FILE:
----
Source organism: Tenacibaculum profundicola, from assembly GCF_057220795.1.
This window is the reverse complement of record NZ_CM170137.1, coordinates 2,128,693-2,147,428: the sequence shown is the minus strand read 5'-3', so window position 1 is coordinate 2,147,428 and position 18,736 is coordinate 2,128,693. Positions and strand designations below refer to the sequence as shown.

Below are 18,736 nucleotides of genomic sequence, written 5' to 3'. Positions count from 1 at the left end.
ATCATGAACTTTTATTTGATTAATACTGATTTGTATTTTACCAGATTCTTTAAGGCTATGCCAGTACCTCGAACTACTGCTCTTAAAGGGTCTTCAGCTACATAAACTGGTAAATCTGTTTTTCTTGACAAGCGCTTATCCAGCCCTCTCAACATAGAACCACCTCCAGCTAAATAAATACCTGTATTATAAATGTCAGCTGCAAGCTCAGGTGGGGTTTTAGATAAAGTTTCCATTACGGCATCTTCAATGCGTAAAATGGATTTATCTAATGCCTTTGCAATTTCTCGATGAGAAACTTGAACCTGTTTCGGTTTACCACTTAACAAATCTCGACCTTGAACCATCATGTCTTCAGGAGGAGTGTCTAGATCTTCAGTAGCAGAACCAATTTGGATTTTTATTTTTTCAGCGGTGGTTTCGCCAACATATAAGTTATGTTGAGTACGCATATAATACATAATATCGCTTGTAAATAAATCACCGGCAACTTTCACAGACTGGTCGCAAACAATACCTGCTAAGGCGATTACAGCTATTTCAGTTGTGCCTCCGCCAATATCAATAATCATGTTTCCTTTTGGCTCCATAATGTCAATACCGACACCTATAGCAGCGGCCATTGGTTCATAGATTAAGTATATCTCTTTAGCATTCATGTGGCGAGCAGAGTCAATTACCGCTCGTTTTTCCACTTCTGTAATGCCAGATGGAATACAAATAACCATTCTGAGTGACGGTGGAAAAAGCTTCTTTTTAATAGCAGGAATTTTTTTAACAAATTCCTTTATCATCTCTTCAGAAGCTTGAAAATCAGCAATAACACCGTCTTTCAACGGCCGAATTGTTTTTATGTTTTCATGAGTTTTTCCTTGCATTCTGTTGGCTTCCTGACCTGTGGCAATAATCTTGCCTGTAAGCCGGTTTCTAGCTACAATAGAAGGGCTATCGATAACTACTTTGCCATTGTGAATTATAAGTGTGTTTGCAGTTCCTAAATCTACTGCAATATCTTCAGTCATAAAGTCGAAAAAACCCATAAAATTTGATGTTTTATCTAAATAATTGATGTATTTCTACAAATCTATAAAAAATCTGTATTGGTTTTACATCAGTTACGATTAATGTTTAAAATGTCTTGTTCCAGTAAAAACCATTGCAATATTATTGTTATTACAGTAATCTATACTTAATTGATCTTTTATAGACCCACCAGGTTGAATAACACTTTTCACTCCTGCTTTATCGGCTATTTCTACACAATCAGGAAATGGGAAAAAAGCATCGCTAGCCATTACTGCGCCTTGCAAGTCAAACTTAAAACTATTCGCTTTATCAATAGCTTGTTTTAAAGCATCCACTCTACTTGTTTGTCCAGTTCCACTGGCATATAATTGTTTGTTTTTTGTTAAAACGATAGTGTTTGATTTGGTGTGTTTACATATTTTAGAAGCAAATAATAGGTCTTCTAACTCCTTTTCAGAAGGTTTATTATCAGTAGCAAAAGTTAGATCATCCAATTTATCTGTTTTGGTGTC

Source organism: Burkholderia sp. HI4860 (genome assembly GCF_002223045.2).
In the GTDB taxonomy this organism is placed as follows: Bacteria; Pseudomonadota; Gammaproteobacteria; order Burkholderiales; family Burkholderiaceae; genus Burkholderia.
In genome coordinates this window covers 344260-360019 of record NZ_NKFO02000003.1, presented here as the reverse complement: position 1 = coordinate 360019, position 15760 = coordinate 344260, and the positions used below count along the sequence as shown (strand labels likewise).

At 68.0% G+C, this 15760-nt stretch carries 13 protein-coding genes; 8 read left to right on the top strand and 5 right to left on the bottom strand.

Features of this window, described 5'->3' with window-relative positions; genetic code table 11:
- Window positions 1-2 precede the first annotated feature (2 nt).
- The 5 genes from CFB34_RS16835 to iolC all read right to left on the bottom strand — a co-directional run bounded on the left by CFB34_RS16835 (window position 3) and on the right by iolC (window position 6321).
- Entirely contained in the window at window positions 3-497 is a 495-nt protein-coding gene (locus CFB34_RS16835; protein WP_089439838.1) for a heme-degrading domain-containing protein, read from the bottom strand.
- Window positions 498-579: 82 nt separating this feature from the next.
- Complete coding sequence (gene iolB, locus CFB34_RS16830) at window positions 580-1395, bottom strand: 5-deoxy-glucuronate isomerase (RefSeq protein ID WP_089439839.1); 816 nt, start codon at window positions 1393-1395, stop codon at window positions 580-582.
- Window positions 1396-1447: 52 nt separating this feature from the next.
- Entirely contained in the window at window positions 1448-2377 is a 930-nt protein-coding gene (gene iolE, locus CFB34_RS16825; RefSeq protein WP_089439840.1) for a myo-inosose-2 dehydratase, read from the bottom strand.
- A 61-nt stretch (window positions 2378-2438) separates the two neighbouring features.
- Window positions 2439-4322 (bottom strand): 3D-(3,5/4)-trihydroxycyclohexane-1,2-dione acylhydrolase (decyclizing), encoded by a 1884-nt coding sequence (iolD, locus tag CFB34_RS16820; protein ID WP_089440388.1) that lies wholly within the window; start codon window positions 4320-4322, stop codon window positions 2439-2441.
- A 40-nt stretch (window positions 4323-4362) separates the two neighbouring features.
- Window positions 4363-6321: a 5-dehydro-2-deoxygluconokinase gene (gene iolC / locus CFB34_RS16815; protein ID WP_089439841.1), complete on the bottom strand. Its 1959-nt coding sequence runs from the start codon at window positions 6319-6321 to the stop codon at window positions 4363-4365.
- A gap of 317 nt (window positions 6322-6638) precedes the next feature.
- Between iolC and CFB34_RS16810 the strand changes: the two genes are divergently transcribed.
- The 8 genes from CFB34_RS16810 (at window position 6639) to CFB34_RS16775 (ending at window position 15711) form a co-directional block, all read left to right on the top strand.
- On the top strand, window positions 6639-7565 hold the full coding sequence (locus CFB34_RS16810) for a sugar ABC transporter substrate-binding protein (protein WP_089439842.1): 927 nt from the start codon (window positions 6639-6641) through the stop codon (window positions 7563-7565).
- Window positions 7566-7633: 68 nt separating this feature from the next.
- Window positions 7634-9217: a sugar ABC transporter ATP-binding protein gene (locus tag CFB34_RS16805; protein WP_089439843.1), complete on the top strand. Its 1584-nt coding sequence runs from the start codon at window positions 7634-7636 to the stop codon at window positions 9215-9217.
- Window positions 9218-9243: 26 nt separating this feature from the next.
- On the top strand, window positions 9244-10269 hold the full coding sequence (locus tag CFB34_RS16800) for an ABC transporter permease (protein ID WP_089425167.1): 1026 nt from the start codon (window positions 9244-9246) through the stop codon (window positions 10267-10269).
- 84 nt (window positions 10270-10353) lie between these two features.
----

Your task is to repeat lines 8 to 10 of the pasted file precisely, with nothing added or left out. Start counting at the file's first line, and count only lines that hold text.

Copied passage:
At 68.0% G+C, this 15760-nt stretch carries 13 protein-coding genes; 8 read left to right on the top strand and 5 right to left on the bottom strand.

Features of this window, described 5'->3' with window-relative positions; genetic code table 11:
- Window positions 1-2 precede the first annotated feature (2 nt).